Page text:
My wife decided we needed a bench just inside our front door. She went to various shops and found one – for $400. Being a relatively handy guy, I thought I’d build my own. So I downloaded a set of drawings from the Internet, read up on some woodworking techniques and made a list of everything I’d need to complete my project.
So, was I prepared? Not really. I hadn’t tried some of those woodworking techniques; and my bench would be made from mahogany – a very expensive wood. If I had any hope of achieving my goal, I needed some practice. I could use scrap lumber. And I wouldn’t have to build the whole bench – as long as I practiced the techniques with which I was unfamiliar. Otherwise, I’d waste some very expensive wood, cause myself headaches and have to listen to my wife point out my shortcomings.
There’s a direct parallel with a Business Continuity Plan here. Just because all the relevant information has been catalogued doesn’t mean you can actually recover whatever it is your Plan says you can.
Just because a Plan says that doing A, B, C will lead to a successful recovery doesn’t make it so. You could write a plan to put men on Mars – but just writing about it doesn’t mean it will work.
Whether or not you can successfully carry out your Business Continuity Plan is unknown unless one of two things happens: either you test it, or you use it. Do you really want to find out your Plan doesn’t work as the building floods or the backup generator fails? By then it’s too late.
Then why do so many organizations fail to test their Business Continuity Plans (and they do!)? I’ve been in the industry more than 20 years. I’ve heard most of the excuses: no time, no resources, it’s not in the budget, my boss doesn’t care, it’s not in my job description, it’s a waste of time, it doesn’t impact the bottom line½and on, and on, and on.
If you can’t find the time and resources to test your Business Continuity Plan, why would you bother to spend the time and resources to maintain it (or write it in the first place)? Of course we all know that answer: to avoid an audit write-up. So is failure to test the auditor’s fault?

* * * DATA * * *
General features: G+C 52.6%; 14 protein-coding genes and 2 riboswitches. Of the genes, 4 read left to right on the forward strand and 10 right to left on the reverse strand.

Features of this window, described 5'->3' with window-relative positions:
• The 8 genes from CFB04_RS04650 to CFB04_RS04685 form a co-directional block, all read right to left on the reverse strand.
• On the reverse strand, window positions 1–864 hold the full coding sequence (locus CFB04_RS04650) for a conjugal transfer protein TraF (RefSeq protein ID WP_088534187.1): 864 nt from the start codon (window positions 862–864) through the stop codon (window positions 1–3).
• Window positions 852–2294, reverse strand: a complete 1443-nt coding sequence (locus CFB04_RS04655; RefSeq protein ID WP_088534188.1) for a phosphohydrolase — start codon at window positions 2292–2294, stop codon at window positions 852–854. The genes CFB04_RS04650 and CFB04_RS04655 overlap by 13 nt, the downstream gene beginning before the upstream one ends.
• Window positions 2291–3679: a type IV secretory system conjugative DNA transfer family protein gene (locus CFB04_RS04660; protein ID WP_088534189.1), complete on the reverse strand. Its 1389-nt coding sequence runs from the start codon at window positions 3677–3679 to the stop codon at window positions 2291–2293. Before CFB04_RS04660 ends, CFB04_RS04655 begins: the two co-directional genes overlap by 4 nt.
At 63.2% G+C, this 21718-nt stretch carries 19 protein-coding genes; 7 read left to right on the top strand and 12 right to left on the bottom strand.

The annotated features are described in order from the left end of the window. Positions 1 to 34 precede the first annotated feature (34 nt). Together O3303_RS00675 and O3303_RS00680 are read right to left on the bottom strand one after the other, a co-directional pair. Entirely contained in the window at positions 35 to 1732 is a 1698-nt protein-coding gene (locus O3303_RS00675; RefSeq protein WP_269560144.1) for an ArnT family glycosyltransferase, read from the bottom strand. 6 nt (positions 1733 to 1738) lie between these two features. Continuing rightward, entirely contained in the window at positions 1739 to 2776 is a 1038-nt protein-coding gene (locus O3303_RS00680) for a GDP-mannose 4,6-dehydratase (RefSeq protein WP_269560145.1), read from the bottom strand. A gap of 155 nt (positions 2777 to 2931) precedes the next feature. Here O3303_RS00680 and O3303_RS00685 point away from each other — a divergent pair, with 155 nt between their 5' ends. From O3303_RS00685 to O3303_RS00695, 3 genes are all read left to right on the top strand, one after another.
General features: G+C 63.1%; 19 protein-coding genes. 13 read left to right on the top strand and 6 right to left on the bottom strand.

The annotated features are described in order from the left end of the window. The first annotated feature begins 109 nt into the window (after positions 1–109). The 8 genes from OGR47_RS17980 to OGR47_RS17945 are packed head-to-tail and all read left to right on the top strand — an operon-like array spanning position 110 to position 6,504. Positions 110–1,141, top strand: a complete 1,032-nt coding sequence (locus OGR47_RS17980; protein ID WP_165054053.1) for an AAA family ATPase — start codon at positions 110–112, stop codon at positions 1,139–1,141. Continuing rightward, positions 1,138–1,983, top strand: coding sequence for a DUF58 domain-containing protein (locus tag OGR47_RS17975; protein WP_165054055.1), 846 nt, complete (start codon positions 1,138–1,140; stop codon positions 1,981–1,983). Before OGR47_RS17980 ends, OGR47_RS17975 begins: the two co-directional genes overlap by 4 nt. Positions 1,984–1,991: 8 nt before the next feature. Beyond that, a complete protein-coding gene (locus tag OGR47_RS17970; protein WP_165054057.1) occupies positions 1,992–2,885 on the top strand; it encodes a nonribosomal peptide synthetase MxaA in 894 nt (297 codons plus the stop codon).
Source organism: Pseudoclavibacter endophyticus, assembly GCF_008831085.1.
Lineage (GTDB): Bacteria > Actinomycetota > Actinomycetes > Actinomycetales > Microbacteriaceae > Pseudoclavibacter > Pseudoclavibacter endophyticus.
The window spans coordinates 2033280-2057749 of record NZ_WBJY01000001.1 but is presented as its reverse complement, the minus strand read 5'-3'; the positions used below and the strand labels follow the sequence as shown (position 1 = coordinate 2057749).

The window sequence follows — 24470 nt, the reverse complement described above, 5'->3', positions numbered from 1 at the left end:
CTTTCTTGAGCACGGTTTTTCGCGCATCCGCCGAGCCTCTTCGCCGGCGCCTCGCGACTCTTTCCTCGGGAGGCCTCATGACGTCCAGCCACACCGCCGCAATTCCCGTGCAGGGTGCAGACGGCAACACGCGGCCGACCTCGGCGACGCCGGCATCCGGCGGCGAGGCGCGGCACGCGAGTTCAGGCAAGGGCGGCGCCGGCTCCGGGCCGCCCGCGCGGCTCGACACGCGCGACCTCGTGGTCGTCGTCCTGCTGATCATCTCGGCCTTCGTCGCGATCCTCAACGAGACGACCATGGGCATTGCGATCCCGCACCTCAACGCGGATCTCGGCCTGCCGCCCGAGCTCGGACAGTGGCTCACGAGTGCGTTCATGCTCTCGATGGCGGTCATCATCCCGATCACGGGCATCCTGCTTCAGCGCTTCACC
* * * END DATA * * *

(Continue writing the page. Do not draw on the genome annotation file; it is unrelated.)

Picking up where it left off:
Testing need not be time consuming, nor expensive. Start with a simple Table Top Exercise. Notice I called it an Exercise – not a Test. If no one wants to participate, why dampen their enthusiasm even further (if that’s possible) by announcing you’ll be grading their success or failure! Don’t. The point of every Exercise ought to be to find the gaps, weaknesses and useless fluff in the written plan. The more you find, the greater the success of the Exercise.
When completed, make sure the Plan gets updated to account for those gaps and weaknesses (and gets a thorough de-fluffing). Then do it again (using a different and more difficult scenario) as soon as practical. Exercise the Plan together with the Plans for other related functions. The more you Exercise the more the participants will be prepared to act when something happens.
Testing is the only way to find out how your Business Continuity Plan will perform. It may not result in a perfect Plan – but that Plan will be worth a lot more than the paper it is printed on.
Residual Risk – A Key Business Continuity Concept